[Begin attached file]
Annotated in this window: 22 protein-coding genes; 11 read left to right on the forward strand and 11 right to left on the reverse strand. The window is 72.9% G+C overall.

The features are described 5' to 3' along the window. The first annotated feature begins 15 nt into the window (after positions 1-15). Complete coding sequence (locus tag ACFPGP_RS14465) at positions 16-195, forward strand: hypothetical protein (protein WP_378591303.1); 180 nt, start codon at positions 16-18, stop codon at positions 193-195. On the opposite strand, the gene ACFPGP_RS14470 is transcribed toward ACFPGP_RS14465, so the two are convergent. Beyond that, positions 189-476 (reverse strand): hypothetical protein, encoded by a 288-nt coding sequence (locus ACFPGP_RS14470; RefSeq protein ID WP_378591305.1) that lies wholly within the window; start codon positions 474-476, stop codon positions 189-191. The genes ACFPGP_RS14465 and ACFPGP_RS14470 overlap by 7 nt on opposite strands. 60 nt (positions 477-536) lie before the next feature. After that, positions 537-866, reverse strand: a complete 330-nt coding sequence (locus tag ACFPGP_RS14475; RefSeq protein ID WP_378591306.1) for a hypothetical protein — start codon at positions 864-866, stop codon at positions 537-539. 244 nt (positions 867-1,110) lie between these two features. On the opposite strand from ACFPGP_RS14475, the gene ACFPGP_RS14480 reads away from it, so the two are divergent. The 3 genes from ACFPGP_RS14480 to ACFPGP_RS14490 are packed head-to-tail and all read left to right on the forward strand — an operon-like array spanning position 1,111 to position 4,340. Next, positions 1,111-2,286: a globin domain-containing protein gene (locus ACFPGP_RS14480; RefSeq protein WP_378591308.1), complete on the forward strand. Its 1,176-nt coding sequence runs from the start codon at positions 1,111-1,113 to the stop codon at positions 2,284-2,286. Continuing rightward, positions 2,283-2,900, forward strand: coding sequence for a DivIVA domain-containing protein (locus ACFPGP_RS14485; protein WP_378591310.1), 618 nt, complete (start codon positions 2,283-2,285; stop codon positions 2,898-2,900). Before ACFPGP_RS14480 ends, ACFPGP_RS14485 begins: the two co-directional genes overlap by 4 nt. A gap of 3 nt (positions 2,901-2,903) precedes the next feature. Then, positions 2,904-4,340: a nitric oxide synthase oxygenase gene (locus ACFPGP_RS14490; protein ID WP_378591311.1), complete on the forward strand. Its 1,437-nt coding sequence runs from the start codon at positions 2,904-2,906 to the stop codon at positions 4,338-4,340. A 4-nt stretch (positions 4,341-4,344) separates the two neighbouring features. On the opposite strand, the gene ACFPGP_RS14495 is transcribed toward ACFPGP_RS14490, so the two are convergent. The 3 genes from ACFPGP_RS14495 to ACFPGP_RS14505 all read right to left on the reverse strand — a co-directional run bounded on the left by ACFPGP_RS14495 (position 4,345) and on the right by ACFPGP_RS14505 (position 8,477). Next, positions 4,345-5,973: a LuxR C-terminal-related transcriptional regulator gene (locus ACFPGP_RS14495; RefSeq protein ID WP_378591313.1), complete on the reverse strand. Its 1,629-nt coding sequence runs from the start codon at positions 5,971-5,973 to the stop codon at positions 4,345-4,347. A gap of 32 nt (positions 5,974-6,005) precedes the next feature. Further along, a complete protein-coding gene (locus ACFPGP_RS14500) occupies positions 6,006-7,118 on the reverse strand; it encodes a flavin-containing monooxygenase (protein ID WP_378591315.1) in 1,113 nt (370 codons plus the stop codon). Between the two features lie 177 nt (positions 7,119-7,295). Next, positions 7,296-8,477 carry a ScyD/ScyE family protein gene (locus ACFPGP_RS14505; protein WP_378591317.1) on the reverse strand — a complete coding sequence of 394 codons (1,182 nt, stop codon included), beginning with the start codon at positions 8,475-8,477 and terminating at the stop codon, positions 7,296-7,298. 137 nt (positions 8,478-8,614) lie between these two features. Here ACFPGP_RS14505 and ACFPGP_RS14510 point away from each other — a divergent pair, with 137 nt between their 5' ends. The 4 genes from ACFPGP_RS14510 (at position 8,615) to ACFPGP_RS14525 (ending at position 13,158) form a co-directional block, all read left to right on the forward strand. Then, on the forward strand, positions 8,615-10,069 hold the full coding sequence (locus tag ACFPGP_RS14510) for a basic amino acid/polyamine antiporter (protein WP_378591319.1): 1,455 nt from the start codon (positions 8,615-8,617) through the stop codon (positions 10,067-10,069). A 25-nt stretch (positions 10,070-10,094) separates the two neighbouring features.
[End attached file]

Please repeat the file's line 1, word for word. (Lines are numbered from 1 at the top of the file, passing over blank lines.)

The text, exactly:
Annotated in this window: 22 protein-coding genes; 11 read left to right on the forward strand and 11 right to left on the reverse strand. The window is 72.9% G+C overall.